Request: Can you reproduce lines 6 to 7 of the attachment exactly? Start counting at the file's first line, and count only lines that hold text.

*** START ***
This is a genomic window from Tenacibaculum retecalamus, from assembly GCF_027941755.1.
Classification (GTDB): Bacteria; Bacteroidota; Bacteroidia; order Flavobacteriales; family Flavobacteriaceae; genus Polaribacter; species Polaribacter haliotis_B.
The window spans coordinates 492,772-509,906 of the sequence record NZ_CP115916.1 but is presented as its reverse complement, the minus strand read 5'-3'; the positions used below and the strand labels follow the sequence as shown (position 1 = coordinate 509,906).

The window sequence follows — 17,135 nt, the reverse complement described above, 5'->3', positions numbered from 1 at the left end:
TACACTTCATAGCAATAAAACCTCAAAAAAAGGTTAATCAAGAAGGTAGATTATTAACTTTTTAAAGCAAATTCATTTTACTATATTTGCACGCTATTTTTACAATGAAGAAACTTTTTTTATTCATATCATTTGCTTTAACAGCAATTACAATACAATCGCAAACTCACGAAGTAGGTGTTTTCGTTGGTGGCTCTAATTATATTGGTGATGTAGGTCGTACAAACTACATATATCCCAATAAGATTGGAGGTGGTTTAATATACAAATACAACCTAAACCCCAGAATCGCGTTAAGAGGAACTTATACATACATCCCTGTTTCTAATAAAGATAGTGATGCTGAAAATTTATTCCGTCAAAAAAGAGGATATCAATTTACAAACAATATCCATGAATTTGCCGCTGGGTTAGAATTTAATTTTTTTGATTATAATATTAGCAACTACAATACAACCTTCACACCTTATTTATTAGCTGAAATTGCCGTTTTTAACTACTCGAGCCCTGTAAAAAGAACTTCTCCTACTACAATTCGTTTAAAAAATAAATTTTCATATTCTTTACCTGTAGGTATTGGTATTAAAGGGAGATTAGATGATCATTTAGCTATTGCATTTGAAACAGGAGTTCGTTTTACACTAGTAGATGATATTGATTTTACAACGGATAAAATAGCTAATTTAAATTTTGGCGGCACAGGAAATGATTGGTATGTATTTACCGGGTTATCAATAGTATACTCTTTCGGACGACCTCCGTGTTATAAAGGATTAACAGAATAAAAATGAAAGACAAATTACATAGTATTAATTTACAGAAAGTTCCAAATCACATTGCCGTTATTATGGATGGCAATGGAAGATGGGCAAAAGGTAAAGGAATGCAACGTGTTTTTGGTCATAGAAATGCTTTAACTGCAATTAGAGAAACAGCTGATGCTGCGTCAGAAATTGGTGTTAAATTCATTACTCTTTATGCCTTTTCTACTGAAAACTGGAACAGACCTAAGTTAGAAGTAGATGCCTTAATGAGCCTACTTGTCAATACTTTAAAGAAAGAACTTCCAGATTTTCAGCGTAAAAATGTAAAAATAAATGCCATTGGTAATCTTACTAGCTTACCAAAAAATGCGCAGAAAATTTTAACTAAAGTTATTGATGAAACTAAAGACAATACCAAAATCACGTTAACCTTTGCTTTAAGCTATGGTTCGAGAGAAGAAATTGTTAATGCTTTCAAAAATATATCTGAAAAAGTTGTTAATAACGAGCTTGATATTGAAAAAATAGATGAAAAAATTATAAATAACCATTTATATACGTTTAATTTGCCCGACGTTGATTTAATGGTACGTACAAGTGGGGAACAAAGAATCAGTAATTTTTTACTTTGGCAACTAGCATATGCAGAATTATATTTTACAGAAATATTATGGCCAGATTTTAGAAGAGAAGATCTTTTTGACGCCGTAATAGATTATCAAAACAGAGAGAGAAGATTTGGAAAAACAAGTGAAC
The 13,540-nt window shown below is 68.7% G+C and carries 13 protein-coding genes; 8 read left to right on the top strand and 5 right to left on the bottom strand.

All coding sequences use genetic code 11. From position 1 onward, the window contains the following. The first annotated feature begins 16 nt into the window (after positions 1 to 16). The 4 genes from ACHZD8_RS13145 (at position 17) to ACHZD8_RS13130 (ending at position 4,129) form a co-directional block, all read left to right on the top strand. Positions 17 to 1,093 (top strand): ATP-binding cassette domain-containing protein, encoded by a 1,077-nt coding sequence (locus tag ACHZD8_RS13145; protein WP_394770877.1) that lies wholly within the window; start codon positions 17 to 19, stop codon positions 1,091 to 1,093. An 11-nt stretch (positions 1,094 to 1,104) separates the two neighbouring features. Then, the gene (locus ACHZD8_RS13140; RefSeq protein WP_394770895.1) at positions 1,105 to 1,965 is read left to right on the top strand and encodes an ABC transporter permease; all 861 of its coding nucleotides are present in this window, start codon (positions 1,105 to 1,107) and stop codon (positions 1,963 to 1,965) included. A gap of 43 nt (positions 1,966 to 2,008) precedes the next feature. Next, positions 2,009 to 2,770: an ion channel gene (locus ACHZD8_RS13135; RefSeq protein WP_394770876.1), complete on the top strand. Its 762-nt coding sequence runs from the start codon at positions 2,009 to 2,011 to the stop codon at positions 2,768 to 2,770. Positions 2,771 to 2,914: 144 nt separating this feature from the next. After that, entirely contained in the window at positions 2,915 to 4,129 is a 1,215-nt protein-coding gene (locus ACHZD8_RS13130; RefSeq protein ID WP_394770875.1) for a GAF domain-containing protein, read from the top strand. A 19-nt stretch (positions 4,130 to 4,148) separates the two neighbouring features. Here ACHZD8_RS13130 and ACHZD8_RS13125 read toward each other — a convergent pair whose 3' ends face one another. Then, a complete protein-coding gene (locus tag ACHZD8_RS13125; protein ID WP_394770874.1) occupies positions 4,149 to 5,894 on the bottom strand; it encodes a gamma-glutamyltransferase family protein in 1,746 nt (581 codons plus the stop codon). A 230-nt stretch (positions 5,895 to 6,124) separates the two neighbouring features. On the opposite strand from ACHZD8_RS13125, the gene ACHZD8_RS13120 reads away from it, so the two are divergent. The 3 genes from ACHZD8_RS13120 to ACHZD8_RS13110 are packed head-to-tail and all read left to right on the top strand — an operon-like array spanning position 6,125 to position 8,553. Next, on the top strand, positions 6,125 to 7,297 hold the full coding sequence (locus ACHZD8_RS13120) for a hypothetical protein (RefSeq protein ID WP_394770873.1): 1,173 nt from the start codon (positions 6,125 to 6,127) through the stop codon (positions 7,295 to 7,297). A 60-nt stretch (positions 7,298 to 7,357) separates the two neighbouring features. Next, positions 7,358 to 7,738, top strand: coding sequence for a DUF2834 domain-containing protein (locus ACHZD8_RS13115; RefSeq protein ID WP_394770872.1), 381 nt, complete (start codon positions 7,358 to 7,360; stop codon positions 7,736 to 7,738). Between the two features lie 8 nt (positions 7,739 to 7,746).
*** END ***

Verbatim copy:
The 13,540-nt window shown below is 68.7% G+C and carries 13 protein-coding genes; 8 read left to right on the top strand and 5 right to left on the bottom strand.

All coding sequences use genetic code 11. From position 1 onward, the window contains the following. The first annotated feature begins 16 nt into the window (after positions 1 to 16). The 4 genes from ACHZD8_RS13145 (at position 17) to ACHZD8_RS13130 (ending at position 4,129) form a co-directional block, all read left to right on the top strand. Positions 17 to 1,093 (top strand): ATP-binding cassette domain-containing protein, encoded by a 1,077-nt coding sequence (locus tag ACHZD8_RS13145; protein WP_394770877.1) that lies wholly within the window; start codon positions 17 to 19, stop codon positions 1,091 to 1,093. An 11-nt stretch (positions 1,094 to 1,104) separates the two neighbouring features. Then, the gene (locus ACHZD8_RS13140; RefSeq protein WP_394770895.1) at positions 1,105 to 1,965 is read left to right on the top strand and encodes an ABC transporter permease; all 861 of its coding nucleotides are present in this window, start codon (positions 1,105 to 1,107) and stop codon (positions 1,963 to 1,965) included. A gap of 43 nt (positions 1,966 to 2,008) precedes the next feature. Next, positions 2,009 to 2,770: an ion channel gene (locus ACHZD8_RS13135; RefSeq protein WP_394770876.1), complete on the top strand. Its 762-nt coding sequence runs from the start codon at positions 2,009 to 2,011 to the stop codon at positions 2,768 to 2,770. Positions 2,771 to 2,914: 144 nt separating this feature from the next. After that, entirely contained in the window at positions 2,915 to 4,129 is a 1,215-nt protein-coding gene (locus ACHZD8_RS13130; RefSeq protein ID WP_394770875.1) for a GAF domain-containing protein, read from the top strand. A 19-nt stretch (positions 4,130 to 4,148) separates the two neighbouring features. Here ACHZD8_RS13130 and ACHZD8_RS13125 read toward each other — a convergent pair whose 3' ends face one another. Then, a complete protein-coding gene (locus tag ACHZD8_RS13125; protein ID WP_394770874.1) occupies positions 4,149 to 5,894 on the bottom strand; it encodes a gamma-glutamyltransferase family protein in 1,746 nt (581 codons plus the stop codon). A 230-nt stretch (positions 5,895 to 6,124) separates the two neighbouring features. On the opposite strand from ACHZD8_RS13125, the gene ACHZD8_RS13120 reads away from it, so the two are divergent. The 3 genes from ACHZD8_RS13120 to ACHZD8_RS13110 are packed head-to-tail and all read left to right on the top strand — an operon-like array spanning position 6,125 to position 8,553. Next, on the top strand, positions 6,125 to 7,297 hold the full coding sequence (locus ACHZD8_RS13120) for a hypothetical protein (RefSeq protein ID WP_394770873.1): 1,173 nt from the start codon (positions 6,125 to 6,127) through the stop codon (positions 7,295 to 7,297). A 60-nt stretch (positions 7,298 to 7,357) separates the two neighbouring features. Next, positions 7,358 to 7,738, top strand: coding sequence for a DUF2834 domain-containing protein (locus ACHZD8_RS13115; RefSeq protein ID WP_394770872.1), 381 nt, complete (start codon positions 7,358 to 7,360; stop codon positions 7,736 to 7,738). Between the two features lie 8 nt (positions 7,739 to 7,746).